The Medicaid Standoff and the Need for Flexibility
The White House’s Council of Economic Advisors released a report this week that is clearly intended to intensify the pressure on the 24 states that have, thus far, refused to expand their Medicaid programs, as provided for under the Affordable Care Act. As we recall, the U.S. Supreme Court ruled that the federal government cannot compel states to go along with the Medicaid eligibility expansion and many, predominantly with Republican governors and/or legislatures, have elected to pass.
In its report, the White House’s economic advisors make the point that almost 5.7 million more Americans will have health coverage in 2016 if these currently non-compliant states embrace expansion.
We’ve made clear in this space the Healthcare Leadership Council’s view that Medicaid is not the best option for reducing America’s uninsured rolls. Medicaid’s reimbursement rates for doctors and hospitals, significantly lower than private insurance and even Medicare, underscore the point that coverage does not necessarily equal access. Nonetheless, less-than-ideal coverage is better than no coverage for the millions of Americans who need healthcare but can’t afford to pay the providers who are delivering that care.
But, while it’s easy to blame states for not getting on board, the Administration needs to recognize its own responsibilities in this area.
It is fortuitous timing that the White House report was released in the same week that the state of Indiana submitted its proposal to the Department of Health and Human Services for an expansion of its Healthy Indiana program as an alternative to enlarging traditional Medicaid. As Indiana governor Mike Pence wrote in an op-ed, Healthy Indiana 2.0 is a better fit for the sensibilities of his state in that in that enrollees can take greater control of their own healthcare decisions through contributions to private accounts that are not unlike health savings accounts.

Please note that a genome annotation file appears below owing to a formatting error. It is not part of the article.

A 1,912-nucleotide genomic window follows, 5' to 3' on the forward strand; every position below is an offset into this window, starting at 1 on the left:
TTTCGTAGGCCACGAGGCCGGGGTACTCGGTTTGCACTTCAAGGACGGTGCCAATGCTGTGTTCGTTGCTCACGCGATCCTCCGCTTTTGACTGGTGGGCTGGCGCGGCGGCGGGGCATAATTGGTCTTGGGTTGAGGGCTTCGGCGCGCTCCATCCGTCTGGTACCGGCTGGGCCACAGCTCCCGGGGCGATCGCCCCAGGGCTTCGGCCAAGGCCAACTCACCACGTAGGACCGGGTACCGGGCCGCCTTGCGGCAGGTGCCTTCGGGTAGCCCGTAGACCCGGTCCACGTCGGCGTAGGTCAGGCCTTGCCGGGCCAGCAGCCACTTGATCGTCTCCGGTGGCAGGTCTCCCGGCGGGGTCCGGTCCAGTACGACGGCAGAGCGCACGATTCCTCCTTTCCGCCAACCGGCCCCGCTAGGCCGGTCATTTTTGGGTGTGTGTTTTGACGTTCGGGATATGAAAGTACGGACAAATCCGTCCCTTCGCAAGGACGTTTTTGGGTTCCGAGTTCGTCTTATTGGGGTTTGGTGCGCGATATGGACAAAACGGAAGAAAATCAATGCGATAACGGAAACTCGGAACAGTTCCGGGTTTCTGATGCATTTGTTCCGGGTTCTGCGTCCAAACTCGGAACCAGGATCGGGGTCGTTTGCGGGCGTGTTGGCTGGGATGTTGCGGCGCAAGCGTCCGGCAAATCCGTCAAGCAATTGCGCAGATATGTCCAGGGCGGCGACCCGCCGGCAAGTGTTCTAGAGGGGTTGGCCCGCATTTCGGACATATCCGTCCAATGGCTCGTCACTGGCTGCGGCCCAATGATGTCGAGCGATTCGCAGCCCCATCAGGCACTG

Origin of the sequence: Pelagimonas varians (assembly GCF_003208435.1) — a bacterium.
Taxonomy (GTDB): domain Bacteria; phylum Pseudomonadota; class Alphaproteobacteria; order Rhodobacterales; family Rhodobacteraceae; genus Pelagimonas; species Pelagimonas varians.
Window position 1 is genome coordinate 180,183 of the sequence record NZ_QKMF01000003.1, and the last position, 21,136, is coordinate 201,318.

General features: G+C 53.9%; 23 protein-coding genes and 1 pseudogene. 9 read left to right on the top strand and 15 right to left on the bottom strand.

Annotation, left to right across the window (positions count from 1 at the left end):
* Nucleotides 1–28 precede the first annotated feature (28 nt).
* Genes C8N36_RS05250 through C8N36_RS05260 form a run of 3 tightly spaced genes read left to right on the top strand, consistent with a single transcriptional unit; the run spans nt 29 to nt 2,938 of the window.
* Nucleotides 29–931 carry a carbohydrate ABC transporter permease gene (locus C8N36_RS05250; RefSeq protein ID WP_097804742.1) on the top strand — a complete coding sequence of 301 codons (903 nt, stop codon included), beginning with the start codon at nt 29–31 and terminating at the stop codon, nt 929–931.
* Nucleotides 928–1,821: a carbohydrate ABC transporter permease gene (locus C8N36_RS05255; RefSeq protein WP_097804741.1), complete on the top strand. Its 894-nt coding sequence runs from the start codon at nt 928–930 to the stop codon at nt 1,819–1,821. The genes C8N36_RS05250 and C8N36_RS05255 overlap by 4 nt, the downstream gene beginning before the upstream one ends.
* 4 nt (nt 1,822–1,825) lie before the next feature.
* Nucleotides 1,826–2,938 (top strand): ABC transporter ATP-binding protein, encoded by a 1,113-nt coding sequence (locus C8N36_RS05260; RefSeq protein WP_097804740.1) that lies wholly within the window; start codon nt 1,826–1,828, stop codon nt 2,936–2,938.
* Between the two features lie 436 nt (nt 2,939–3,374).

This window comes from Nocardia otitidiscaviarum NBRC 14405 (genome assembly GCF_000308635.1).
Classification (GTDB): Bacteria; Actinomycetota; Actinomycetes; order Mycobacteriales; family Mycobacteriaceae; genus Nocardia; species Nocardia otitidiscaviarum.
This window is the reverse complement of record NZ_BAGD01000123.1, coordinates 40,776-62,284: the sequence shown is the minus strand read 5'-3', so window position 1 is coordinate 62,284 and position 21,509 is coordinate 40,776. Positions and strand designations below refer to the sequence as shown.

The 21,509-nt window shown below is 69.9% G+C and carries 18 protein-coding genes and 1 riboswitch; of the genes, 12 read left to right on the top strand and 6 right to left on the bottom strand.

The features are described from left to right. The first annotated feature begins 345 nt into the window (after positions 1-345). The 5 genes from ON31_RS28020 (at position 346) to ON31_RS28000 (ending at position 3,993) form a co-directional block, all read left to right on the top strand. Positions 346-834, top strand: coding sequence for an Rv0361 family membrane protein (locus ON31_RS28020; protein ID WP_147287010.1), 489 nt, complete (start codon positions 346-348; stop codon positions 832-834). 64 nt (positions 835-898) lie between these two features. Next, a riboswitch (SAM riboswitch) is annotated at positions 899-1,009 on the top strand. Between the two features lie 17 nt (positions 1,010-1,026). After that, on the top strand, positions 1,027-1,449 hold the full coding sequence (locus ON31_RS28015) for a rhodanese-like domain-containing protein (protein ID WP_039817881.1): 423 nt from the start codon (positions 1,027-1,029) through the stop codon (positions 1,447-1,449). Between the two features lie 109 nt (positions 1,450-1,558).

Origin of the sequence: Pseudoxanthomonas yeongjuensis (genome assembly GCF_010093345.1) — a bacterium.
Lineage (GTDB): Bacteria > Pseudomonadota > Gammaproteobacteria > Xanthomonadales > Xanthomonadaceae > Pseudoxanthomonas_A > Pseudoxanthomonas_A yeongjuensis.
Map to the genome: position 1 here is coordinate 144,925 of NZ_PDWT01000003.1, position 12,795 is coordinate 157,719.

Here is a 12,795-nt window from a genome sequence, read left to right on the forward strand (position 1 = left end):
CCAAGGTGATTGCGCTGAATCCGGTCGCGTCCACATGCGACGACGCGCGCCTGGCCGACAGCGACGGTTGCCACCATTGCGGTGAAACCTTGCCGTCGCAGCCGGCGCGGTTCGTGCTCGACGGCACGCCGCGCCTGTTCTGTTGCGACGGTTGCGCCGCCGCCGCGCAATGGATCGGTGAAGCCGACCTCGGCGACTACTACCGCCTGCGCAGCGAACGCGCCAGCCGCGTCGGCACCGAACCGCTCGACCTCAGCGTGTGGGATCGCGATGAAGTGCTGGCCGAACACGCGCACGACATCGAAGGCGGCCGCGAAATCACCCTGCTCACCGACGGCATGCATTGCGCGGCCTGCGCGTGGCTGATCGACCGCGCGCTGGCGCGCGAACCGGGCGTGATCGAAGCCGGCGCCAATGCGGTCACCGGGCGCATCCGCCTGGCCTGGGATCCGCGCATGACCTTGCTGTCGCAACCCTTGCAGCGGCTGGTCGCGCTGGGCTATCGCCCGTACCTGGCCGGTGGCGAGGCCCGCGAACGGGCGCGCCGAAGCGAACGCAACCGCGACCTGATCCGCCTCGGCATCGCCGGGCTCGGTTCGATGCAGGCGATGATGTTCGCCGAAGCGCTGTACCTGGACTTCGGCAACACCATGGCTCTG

As he put it, “As national leaders in healthcare innovation, Hoosiers understand empowering people to take greater ownership of their healthcare choices is better than government-driven healthcare.” Pence backed up his rhetoric with metrics showing that Healthy Indiana participants use preventive health services at a high rate while making less use of expensive emergency room care.
The Indiana case, as well as the movement toward innovative Medicaid plans in Iowa, Arkansas and other states, emphasizes the argument that flexibility is critical in bringing Medicaid expansion to all 50 states. It’s simply a political reality that many states with conservative-leaning leaders do not like ‘Obamacare,’ don’t necessarily trust the federal government to keep its promises in regard to financial support for Medicaid expansion and are not going to change their current programs.
On the other hand, granting flexibility to make better use of private health plans and to incorporate patient engagement and responsibility can help resolve a situation in which we’re essentially two separate nations when it comes to Medicaid. HHS approving the Indiana proposal would be an excellent step in this necessary direction.